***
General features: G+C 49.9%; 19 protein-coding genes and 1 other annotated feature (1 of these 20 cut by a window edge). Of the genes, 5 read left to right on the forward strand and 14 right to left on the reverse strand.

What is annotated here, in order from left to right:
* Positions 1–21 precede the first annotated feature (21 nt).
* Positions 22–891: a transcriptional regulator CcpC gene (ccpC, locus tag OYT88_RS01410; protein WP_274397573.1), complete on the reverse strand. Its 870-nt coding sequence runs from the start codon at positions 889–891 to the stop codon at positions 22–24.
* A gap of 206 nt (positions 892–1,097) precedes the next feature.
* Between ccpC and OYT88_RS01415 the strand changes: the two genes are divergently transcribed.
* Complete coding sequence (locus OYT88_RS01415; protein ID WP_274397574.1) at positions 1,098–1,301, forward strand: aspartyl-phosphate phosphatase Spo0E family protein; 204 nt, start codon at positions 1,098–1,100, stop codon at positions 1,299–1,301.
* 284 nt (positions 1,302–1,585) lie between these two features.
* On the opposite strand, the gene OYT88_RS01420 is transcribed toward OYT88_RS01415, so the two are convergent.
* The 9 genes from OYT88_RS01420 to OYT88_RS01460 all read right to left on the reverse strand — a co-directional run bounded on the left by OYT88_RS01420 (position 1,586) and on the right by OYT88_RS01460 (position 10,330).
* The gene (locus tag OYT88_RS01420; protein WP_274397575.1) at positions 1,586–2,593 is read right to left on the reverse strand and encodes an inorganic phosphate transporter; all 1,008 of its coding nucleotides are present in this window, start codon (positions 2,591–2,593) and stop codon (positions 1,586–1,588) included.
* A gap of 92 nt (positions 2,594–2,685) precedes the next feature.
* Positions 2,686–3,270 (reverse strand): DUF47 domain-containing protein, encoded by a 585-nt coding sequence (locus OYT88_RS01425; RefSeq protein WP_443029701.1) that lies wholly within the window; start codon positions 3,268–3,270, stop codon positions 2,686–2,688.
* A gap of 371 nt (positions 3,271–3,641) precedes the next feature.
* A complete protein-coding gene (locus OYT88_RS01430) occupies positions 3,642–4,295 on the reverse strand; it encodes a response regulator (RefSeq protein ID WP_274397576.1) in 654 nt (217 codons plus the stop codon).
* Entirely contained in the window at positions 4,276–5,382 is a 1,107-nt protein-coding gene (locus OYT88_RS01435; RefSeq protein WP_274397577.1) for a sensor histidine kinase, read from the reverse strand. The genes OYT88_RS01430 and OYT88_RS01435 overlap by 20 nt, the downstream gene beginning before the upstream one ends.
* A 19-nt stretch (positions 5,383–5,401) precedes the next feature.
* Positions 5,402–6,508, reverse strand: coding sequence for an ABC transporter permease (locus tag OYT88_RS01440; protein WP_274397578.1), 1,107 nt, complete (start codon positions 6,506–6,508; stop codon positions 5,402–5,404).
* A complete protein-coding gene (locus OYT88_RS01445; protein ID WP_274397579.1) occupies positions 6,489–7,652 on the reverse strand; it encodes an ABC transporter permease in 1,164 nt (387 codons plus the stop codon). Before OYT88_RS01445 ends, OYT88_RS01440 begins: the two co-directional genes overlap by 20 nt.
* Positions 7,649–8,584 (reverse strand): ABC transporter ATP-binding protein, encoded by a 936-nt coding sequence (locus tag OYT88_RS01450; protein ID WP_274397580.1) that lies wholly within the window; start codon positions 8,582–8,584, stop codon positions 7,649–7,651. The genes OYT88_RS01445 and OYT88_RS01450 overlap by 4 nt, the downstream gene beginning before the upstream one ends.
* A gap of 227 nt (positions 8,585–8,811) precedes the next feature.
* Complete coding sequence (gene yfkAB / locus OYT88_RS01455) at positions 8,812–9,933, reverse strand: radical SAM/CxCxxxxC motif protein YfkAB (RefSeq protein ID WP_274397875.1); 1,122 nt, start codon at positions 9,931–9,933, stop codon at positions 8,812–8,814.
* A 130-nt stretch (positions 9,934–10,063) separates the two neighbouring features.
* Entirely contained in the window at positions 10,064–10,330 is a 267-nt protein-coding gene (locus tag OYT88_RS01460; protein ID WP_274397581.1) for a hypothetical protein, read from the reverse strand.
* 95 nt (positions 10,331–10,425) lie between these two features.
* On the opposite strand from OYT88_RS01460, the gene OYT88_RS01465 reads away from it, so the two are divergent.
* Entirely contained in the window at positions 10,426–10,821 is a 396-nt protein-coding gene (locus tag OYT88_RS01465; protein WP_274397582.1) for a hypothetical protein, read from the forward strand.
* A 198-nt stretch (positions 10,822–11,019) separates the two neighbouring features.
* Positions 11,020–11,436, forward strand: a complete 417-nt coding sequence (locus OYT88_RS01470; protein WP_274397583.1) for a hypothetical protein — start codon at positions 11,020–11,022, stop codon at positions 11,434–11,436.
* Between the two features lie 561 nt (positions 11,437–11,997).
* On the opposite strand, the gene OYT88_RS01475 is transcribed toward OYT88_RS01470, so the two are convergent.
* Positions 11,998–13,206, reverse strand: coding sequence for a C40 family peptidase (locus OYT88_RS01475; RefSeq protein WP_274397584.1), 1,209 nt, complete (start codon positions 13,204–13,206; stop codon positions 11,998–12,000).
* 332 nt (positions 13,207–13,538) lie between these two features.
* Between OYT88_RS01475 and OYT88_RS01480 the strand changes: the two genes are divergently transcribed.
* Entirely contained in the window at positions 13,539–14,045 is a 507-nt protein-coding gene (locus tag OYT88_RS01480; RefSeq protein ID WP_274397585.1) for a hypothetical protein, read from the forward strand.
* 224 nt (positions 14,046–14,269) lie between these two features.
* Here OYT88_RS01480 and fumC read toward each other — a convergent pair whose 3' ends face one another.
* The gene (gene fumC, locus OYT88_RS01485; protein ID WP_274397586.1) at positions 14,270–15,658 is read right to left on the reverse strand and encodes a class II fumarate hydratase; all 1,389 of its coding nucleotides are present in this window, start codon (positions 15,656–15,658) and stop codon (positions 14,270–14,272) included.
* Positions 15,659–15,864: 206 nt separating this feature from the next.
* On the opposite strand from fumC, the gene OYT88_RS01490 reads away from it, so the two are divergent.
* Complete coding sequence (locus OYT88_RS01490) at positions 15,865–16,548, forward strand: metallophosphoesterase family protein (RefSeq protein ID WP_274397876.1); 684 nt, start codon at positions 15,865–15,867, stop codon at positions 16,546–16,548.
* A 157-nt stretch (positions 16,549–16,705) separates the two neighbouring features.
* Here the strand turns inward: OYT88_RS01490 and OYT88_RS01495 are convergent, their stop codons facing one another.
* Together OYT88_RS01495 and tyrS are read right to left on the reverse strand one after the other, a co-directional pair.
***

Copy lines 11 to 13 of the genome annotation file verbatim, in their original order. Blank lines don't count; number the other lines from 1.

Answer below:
* The gene (locus tag OYT88_RS01420; protein WP_274397575.1) at positions 1,586–2,593 is read right to left on the reverse strand and encodes an inorganic phosphate transporter; all 1,008 of its coding nucleotides are present in this window, start codon (positions 2,591–2,593) and stop codon (positions 1,586–1,588) included.
* A gap of 92 nt (positions 2,594–2,685) precedes the next feature.
* Positions 2,686–3,270 (reverse strand): DUF47 domain-containing protein, encoded by a 585-nt coding sequence (locus OYT88_RS01425; RefSeq protein WP_443029701.1) that lies wholly within the window; start codon positions 3,268–3,270, stop codon positions 2,686–2,688.